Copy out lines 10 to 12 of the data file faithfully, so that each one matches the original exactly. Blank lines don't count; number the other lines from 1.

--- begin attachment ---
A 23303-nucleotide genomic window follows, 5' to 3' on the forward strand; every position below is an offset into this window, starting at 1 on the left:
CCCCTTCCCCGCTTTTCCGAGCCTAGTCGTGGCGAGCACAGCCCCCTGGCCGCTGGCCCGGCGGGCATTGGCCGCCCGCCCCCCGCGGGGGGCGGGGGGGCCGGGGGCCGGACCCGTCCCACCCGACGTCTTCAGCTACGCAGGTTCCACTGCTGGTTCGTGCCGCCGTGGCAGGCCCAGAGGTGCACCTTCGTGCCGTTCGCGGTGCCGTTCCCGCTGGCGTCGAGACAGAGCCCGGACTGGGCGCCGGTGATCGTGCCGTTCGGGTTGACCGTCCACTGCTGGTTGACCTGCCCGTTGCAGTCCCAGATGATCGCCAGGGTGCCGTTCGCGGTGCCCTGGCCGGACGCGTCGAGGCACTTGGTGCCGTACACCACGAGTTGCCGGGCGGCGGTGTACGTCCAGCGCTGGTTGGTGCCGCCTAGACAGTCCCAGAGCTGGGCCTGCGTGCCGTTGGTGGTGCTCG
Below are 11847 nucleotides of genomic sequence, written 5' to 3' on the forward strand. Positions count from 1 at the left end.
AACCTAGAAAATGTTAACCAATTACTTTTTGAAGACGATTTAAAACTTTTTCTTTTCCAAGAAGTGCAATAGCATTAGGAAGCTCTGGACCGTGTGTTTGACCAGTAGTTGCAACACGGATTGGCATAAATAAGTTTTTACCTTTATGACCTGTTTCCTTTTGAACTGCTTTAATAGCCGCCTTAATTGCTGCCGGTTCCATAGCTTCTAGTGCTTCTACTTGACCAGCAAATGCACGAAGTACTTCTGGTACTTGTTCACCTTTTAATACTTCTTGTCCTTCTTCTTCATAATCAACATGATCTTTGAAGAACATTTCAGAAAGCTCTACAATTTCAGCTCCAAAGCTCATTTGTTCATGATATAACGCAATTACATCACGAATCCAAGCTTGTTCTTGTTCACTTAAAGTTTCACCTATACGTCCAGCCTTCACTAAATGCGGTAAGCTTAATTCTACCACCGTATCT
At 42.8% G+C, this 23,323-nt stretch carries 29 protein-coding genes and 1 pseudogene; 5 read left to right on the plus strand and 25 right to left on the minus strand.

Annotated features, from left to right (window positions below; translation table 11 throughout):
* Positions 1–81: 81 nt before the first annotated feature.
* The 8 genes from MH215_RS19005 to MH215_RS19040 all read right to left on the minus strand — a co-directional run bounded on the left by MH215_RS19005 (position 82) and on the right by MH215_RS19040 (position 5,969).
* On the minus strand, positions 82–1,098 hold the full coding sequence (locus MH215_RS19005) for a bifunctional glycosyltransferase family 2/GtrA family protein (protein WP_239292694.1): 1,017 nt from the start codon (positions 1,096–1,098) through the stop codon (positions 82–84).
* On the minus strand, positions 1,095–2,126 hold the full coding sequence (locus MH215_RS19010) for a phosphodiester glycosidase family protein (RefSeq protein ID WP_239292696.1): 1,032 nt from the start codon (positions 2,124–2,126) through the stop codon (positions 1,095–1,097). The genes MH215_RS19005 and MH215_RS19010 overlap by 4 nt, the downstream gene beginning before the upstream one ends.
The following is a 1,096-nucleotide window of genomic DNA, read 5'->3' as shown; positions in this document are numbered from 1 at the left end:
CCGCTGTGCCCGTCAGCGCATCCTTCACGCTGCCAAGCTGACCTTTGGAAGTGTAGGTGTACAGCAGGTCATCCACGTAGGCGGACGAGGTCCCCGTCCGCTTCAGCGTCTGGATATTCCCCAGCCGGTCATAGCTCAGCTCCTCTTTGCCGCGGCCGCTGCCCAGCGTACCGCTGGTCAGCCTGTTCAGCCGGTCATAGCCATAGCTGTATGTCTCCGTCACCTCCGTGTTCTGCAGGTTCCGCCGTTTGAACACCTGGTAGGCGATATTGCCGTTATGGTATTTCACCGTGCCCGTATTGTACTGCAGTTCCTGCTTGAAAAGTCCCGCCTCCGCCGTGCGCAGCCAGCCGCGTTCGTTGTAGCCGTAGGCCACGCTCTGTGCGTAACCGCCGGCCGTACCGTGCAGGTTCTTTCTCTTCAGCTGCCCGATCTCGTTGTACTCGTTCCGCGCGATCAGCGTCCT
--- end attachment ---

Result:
* On the minus strand, positions 1,095–2,126 hold the full coding sequence (locus MH215_RS19010) for a phosphodiester glycosidase family protein (RefSeq protein ID WP_239292696.1): 1,032 nt from the start codon (positions 2,124–2,126) through the stop codon (positions 1,095–1,097). The genes MH215_RS19005 and MH215_RS19010 overlap by 4 nt, the downstream gene beginning before the upstream one ends.
The following is a 1,096-nucleotide window of genomic DNA, read 5'->3' as shown; positions in this document are numbered from 1 at the left end:
CCGCTGTGCCCGTCAGCGCATCCTTCACGCTGCCAAGCTGACCTTTGGAAGTGTAGGTGTACAGCAGGTCATCCACGTAGGCGGACGAGGTCCCCGTCCGCTTCAGCGTCTGGATATTCCCCAGCCGGTCATAGCTCAGCTCCTCTTTGCCGCGGCCGCTGCCCAGCGTACCGCTGGTCAGCCTGTTCAGCCGGTCATAGCCATAGCTGTATGTCTCCGTCACCTCCGTGTTCTGCAGGTTCCGCCGTTTGAACACCTGGTAGGCGATATTGCCGTTATGGTATTTCACCGTGCCCGTATTGTACTGCAGTTCCTGCTTGAAAAGTCCCGCCTCCGCCGTGCGCAGCCAGCCGCGTTCGTTGTAGCCGTAGGCCACGCTCTGTGCGTAACCGCCGGCCGTACCGTGCAGGTTCTTTCTCTTCAGCTGCCCGATCTCGTTGTACTCGTTCCGCGCGATCAGCGTCCT